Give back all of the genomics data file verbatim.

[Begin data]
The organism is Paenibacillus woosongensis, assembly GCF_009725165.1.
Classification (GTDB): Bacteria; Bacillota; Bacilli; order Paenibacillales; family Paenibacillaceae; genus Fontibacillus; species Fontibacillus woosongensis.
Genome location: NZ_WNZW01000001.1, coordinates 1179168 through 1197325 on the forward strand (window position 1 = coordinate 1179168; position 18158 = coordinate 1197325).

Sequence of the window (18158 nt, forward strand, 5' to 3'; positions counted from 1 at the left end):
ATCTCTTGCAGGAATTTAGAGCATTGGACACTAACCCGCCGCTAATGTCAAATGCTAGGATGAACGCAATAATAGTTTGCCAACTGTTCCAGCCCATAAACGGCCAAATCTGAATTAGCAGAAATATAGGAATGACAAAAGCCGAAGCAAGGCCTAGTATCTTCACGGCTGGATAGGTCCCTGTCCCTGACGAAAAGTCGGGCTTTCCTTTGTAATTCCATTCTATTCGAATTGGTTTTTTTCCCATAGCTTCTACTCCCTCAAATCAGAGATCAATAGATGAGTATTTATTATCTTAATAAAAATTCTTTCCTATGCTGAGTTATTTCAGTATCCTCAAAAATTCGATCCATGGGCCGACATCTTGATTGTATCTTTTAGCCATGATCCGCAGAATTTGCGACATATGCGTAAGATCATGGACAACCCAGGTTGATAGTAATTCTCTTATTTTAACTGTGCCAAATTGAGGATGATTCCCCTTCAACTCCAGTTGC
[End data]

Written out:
The organism is Paenibacillus woosongensis, assembly GCF_009725165.1.
Classification (GTDB): Bacteria; Bacillota; Bacilli; order Paenibacillales; family Paenibacillaceae; genus Fontibacillus; species Fontibacillus woosongensis.
Genome location: NZ_WNZW01000001.1, coordinates 1179168 through 1197325 on the forward strand (window position 1 = coordinate 1179168; position 18158 = coordinate 1197325).

Sequence of the window (18158 nt, forward strand, 5' to 3'; positions counted from 1 at the left end):
ATCTCTTGCAGGAATTTAGAGCATTGGACACTAACCCGCCGCTAATGTCAAATGCTAGGATGAACGCAATAATAGTTTGCCAACTGTTCCAGCCCATAAACGGCCAAATCTGAATTAGCAGAAATATAGGAATGACAAAAGCCGAAGCAAGGCCTAGTATCTTCACGGCTGGATAGGTCCCTGTCCCTGACGAAAAGTCGGGCTTTCCTTTGTAATTCCATTCTATTCGAATTGGTTTTTTTCCCATAGCTTCTACTCCCTCAAATCAGAGATCAATAGATGAGTATTTATTATCTTAATAAAAATTCTTTCCTATGCTGAGTTATTTCAGTATCCTCAAAAATTCGATCCATGGGCCGACATCTTGATTGTATCTTTTAGCCATGATCCGCAGAATTTGCGACATATGCGTAAGATCATGGACAACCCAGGTTGATAGTAATTCTCTTATTTTAACTGTGCCAAATTGAGGATGATTCCCCTTCAACTCCAGTTGC